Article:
Shakespeare’s Othello – the classic tragedy of deceit, revenge, love, and jealousy... in essence, all the makings for the spectacle and drama that is opera.
Giuseppe Verdi’s Otello, on a libretto by Arrigo Boito after Shakespeare, charts the downfall of its hero (Franco Farina), the Moorish general and governor of Cyprus, as he is manipulated by Iago (Jonathan Summers) and consumed by jealousy and distrust for his wife, Desdemona (Kate Ladner). Verdi’s Shakespeare adaptations are notable for the way in which vocal drama assumes importance over vocal technique and display. The composition of Otello is exquisite in the subtlety and grace of its melodies, creating a fluid form which adapts to the expressive needs of the narrative.
Opera Australia’s production of Otello was first produced in 2003 under the direction of Harry Kupfer, and revived by Cathy Dadd for this season. The most striking and prominent aspect of this production is the set, designed by Hans Schavernoch. An imposing black and red staircase dominates the stage, cleverly creating a sense of depth which allows for simultaneous action on different levels of the stage between different characters. However, the lack of practicality provided by the design was very obvious, with the performers taking care not to trip and tumble into the orchestra pit!
Unfortunately, the caution required by the performers in navigating the set seemed to be carried over into their dramatic portrayals. Farina, Summers, and Ladner brought the expressive beauty of Verdi’s music to life, but often lost the drama of the action. In particular, the murder and suicide at the climax verged on comedy rather than tragedy – the strangling scene was almost cartoonish.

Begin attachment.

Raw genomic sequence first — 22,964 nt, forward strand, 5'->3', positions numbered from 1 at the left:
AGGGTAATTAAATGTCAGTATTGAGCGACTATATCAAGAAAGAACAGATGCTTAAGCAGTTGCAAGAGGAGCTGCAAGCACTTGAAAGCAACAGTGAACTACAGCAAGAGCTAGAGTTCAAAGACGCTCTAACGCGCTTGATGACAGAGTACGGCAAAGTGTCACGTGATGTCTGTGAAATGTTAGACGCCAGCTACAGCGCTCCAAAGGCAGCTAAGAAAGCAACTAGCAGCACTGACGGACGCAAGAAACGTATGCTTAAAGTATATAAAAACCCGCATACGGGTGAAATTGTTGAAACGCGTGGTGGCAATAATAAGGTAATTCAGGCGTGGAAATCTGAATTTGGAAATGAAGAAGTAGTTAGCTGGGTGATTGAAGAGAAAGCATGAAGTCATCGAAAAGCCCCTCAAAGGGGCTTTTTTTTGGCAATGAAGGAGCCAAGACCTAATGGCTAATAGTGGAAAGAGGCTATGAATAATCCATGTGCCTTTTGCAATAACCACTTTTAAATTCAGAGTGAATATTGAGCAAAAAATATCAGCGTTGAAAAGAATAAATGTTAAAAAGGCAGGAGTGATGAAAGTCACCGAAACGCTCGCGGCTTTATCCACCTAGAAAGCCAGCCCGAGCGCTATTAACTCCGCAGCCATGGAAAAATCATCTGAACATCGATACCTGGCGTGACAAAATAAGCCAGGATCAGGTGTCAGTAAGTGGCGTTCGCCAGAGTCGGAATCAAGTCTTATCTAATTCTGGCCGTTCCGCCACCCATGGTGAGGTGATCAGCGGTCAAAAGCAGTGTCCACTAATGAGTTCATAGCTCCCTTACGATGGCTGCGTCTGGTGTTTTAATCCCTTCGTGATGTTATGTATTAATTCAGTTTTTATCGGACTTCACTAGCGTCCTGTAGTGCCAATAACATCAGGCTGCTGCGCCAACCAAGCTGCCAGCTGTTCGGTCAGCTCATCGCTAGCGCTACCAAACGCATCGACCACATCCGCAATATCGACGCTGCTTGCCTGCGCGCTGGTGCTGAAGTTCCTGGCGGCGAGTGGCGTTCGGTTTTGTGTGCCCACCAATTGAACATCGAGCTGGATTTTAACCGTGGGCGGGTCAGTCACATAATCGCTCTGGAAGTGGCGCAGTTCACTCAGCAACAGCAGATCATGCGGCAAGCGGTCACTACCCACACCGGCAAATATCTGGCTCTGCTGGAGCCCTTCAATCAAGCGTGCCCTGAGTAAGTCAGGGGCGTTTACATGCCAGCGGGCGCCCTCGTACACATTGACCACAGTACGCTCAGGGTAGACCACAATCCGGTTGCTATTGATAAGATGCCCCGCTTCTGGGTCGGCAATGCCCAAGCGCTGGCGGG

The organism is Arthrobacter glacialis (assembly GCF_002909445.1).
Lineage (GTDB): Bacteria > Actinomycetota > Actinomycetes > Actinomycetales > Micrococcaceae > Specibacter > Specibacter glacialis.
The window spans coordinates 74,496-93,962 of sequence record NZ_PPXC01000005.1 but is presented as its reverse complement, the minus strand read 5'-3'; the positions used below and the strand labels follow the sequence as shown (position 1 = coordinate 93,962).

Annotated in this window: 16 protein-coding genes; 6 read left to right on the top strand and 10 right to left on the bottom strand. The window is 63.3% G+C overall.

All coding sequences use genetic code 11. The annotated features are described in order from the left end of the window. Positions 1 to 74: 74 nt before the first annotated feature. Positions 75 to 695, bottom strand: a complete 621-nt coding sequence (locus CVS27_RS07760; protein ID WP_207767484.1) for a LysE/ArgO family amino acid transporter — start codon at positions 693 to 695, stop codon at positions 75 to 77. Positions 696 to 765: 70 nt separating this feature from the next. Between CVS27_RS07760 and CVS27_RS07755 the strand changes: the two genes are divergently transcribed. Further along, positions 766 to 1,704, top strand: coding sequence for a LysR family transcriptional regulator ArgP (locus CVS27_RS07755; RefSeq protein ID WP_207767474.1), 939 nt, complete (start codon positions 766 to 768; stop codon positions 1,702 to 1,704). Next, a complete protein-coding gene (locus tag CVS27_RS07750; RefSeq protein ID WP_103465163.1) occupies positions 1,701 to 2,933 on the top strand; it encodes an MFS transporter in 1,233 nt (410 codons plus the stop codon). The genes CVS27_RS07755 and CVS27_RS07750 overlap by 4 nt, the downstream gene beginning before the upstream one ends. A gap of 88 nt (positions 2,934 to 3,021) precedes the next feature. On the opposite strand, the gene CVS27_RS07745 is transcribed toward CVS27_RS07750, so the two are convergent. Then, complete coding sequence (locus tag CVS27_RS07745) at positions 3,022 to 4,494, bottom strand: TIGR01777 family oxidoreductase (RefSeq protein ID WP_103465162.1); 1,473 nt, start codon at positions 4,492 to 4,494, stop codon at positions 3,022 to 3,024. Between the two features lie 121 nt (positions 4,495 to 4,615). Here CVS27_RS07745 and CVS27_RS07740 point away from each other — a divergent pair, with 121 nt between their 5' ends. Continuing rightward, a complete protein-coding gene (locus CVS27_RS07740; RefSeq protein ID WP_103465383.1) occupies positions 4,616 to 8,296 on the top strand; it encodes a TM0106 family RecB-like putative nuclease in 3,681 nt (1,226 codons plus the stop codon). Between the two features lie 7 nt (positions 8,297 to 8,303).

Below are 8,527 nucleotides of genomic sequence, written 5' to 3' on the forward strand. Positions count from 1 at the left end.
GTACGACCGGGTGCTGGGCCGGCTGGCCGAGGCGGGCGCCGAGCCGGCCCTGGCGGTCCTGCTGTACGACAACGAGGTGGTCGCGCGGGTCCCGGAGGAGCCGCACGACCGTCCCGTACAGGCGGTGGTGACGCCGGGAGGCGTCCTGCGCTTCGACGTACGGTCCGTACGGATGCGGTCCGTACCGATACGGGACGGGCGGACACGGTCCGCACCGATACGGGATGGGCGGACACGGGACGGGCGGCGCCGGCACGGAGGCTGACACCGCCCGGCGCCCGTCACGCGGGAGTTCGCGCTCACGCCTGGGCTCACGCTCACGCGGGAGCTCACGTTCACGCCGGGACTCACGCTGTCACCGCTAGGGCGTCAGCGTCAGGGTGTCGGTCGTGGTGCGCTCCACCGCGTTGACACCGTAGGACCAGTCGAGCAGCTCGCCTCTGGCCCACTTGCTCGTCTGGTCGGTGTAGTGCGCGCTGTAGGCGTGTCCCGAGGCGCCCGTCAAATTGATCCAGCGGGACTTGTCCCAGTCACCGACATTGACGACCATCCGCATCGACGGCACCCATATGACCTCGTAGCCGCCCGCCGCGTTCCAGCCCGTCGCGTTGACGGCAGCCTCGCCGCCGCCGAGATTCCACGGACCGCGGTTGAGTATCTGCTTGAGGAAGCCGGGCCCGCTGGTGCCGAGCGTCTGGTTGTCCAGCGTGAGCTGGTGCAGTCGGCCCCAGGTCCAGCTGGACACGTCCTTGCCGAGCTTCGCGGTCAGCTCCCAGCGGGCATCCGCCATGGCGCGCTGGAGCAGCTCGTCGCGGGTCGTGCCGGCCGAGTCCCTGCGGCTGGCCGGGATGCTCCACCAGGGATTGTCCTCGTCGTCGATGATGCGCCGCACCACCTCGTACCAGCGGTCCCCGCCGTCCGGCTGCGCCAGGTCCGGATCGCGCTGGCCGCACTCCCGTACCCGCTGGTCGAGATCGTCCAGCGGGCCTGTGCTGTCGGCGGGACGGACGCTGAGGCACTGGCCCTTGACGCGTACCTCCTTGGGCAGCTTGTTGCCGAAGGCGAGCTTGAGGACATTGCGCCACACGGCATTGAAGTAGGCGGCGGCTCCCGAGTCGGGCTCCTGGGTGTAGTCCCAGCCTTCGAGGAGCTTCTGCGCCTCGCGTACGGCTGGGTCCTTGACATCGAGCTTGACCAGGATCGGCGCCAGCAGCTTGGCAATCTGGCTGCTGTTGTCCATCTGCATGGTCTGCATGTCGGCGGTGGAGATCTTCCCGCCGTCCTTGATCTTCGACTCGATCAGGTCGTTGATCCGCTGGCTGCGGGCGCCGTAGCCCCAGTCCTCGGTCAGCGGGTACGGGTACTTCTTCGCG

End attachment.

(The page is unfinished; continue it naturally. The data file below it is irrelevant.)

Despite all this, there were a few precious moments in which Verdi’s ideal of the inseparable nature of music and drama were realised. The love duet between Farina and Ladner in the first act was charming, Summers interpretation of the ‘Credo’, in which Iago revels in his evil, an audience favourite, and Ladner’s performance and interpretation of the ‘Willow Song’ poignant in its tender lightness of touch and simplicity.
However, the highlight of the performance were the large chorus numbers by the Opera Australia Chorus under the direction of Michael Black. The energy and spirit with which the chorus burst onto the stage as the curtains opened was tangible, with members of the chorus quite literally flinging themselves onto the set as they sung of the ferocity of the storm which opens the opera.
Pity that staircase prevented a little bit more of that fearlessness.
Opera Australia presents
Venue: the Arts Centre
22 Nov @ 7:30 pm
25 Nov @ 7:30 pm
28 Nov @ 7:30 pm
3 Dec @ 7:30 pm
6 Dec @ 1:00 pm
11 Dec @ 7:30 pm
Tickets: $84 - $220